MIDDLETOWN, Conn. (WTNH) — A Middletown woman is pleading for help as she’s experienced ongoing issues at her apartment.

She’s been left high and dry since her landlord, Winston Tate, was taken into custody last weekend for his alleged role in attacking — and then being shot by — an officer.

“You can see from this, the hot water tap, that nothing is coming out,” Kelli Strycharz showed News 8.

She’s been without hot water for three weeks. 

“It’s just something we shouldn’t have to deal with and unfortunately, we do,” Strycharz said.

She’s lived with her children in a two-family home on Liberty Street since 2017. But it was not until the house was bought by someone else earlier this year that Strycharz said problems started.

“I’ve rented for most of my adult life,” Strycharz said. “I’ve never had an issue like this with a landlord, ever.”

Tate’s arrest warrant outlines the ongoing issues Strycharz has had with Tate, who lives on the first floor. He’s accused of attacking a Middletown police detective with a hammer a week ago.

“I heard screaming and smashing of glass, so I called the police out,” Strycharz said. “When they came out, that’s when everything took a turn for the worst.”

His arrest warrant revealed Strycharz called the police numerous times before the incident for conflicts over recycling, dumping in the backyard and the hot water.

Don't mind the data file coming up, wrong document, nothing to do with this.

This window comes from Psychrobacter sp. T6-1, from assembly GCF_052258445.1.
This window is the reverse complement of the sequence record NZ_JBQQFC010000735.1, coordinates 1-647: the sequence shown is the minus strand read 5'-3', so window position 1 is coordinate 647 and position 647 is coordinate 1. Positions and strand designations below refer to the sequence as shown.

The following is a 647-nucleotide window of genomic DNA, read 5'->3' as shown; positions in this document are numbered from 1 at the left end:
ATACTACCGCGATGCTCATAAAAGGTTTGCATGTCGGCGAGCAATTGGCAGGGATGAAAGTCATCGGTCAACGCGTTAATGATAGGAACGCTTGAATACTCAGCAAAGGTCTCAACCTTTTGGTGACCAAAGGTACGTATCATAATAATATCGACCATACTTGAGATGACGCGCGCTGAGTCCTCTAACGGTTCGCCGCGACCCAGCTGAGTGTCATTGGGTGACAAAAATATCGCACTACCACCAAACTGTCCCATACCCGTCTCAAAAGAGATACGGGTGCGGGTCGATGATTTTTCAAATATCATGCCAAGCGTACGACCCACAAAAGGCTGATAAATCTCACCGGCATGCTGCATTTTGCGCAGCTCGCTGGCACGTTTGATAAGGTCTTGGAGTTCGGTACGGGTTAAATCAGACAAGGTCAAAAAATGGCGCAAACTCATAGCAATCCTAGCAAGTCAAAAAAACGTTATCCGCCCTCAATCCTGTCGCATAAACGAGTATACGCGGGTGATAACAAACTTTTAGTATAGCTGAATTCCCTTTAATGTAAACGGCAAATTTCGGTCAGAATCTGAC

Strycharz said she brought someone in to check out the issue with the hot water, but she’d be the one on the hook for those repairs. Without hot water, the city’s health department deemed the apartment unfit to live in. The city has been paying for a hotel for Strycharz and her family in the meantime.

She’s looking for help and hoping someone can fix the hot water issue as she winds down her lease, packs up and finds somewhere else to live.

“If I can get the hot water problem fixed prior to us leaving, just to make life a little bit easier, I would beg and plead for that,” Strycharz said.

The city’s health department told News 8 it has been assisting Strycharz and her family by providing temporary lodging. The department said it’s also helping her find a new apartment, and suggested she seek legal advice on all other options.